Entering the season's final stretch

With two weeks remaining until the NCAA tournament selection committee works its magic, it's time to ponder some questions on the season so far.

1. Is La Salle the biggest surprise in a season defined by them?

One look at the top 25 reveals this is not a typical season in women's college soccer. Notre Dame, Portland and Florida State? You won't find them in the rankings or even receiving votes. Instead, teams like No. 4 Pepperdine, No. 5 Marquette, No. 9 Memphis and No. 10 Wisconsin-Milwaukee are showing little respect for the established order.

But even in a climate of change, one of the remarkable success stories is hiding in plain sight.

When La Salle didn't allow a goal against Delaware, Drexel, Rider and Northeastern to open the season, going 3-0-1 in those games, it marked just the second time in program history the Explorers kept clean sheets in four consecutive games. Then they went out and did it again in their fifth game. And their sixth game. And on down the line until nationally ranked Dayton finally pushed a goal across in the 75th minute on Oct. 7 -- La Salle's 12th game.

Behind senior goalkeeper Melissa Sanger, senior center back Jess Hopton and a whole lot of youth, La Salle has surrendered just three goals en route to a 13-0-1 record and the inside track on a first NCAA tournament appearance.

Not bad considering defense wasn't even supposed to be this team's strength.

"I never had the expectations that we would have defended as well as we have to date," La Salle coach Paul Royal said. "Losing a couple of kids to injury in the preseason, I've been saying I expected us to win games 4-3, 3-2 because we had a really high-powered offense."

That offense remains a big part of why a team that regularly starts as many as eight freshmen and sophomores likely isn't a one-hit wonder and should be an uncomfortable draw for someone early in the postseason. Freshman Kelsey Haycook (12 goals) and sophomore Renee Washington (nine goals) are big, athletic forwards with a flair for the dramatic. After Dayton broke the streak, Washington tied the game six minutes later and converted a penalty kick for the win in overtime.

For La Salle this season, even the offense starts with defense.

"Whenever you get forwards that defend just as hard as your defenders, you're going to put a lot of pressure on the other team," Royal said of a team ranked 26th nationally in scoring offense. "That's where we've been generating a lot of our goals, because our forward pressure has been unbelievable. Kelsey Haycook gets a lot of notoriety because of goal scoring, but at the end of the day, she works harder defensively than anyone on the field."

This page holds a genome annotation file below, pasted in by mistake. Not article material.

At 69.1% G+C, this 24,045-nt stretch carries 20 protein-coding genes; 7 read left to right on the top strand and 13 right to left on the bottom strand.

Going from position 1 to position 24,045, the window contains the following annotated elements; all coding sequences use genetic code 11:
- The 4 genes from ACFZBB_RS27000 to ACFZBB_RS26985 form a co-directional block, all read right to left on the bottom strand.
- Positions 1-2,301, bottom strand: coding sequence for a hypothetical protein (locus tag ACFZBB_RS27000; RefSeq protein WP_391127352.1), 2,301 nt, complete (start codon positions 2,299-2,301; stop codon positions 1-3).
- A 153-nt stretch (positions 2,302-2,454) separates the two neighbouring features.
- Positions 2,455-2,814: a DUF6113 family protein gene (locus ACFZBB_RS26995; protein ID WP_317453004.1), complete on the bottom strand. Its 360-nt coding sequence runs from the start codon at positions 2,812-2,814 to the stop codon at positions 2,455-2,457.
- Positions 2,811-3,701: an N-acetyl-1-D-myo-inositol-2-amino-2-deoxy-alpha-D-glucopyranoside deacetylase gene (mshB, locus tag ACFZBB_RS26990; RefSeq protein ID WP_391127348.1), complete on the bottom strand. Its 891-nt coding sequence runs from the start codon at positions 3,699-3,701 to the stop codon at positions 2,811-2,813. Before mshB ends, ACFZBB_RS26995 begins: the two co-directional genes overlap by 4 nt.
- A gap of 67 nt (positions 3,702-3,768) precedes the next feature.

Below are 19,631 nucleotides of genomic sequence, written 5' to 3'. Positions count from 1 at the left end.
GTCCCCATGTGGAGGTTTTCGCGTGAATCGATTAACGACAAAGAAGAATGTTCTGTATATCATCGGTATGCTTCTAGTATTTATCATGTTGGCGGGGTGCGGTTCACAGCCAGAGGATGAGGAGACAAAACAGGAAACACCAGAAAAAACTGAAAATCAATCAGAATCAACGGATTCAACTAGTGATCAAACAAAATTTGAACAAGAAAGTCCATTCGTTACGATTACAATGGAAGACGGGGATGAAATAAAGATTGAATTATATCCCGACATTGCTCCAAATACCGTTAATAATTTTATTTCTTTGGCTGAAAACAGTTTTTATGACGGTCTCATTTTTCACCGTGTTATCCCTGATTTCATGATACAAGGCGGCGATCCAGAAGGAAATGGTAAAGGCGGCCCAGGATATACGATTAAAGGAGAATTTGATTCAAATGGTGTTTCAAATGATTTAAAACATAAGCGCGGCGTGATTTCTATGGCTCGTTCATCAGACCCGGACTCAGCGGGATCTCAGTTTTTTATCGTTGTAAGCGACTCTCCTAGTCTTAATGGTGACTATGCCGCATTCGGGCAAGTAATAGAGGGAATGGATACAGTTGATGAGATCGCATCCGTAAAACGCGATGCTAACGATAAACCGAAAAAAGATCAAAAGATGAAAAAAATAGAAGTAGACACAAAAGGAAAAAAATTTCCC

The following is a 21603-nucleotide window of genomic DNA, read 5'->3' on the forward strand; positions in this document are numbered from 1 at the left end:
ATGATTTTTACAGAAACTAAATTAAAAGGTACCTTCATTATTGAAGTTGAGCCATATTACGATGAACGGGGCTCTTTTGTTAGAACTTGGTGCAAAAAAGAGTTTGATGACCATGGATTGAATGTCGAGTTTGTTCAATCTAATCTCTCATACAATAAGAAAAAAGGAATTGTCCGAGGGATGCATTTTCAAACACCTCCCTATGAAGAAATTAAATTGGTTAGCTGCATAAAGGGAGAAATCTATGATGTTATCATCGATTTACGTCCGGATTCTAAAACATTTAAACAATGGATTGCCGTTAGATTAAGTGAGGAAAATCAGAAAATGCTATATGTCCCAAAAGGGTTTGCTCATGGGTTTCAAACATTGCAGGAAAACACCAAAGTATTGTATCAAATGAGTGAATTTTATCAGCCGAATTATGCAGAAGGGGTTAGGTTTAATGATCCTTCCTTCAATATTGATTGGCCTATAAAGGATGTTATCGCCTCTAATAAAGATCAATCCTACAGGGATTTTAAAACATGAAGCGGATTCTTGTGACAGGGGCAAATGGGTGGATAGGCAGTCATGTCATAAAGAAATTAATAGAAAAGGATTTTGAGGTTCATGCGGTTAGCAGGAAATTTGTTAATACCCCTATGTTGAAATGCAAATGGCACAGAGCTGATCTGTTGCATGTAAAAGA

2. Is Memphis ready to take the next step?

La Salle is one of six unbeaten teams in the nation, joining No. 1 Stanford, No. 2 Oklahoma State, No. 4 Pepperdine, No. 9 Memphis and Hartford (only Oklahoma State also remains untied).

Of that group, no program has come as far as quickly as Memphis.

It wasn't until 2005 that Memphis posted a winning record in Conference USA, a decade after the program first took the field in women's soccer. By 2007, the Tigers swept the regular season and conference tournament titles and advanced to the NCAA tournament for the first time. That was the energy the current senior class signed up for.

"We wanted to be at a program where they were getting better and better," senior defender Lizzy Simonin said. "We didn't want to be at the best school. We wanted to help the team keep improving. My freshman year, they had just won conference the year before, and we just wanted to keep improving and keep building this program to where we are right now."

A finalist for the Lowe's Senior Class Award, Simonin is one big reason the Tigers are one of just six teams to rank in the top 20 in both scoring offense and scoring defense. The Conference USA Freshman of the Year as a forward, she shifted to defense as a junior and has five goals and four assists this season while anchoring the back line.

Sunday's road game at Central Florida is unmistakably important, but win, lose or draw, proving the program belongs on the national stage is going to come down to the NCAA tournament. In four trips, Memphis has yet to taste victory, including a humbling 5-0 loss to Oregon State last year.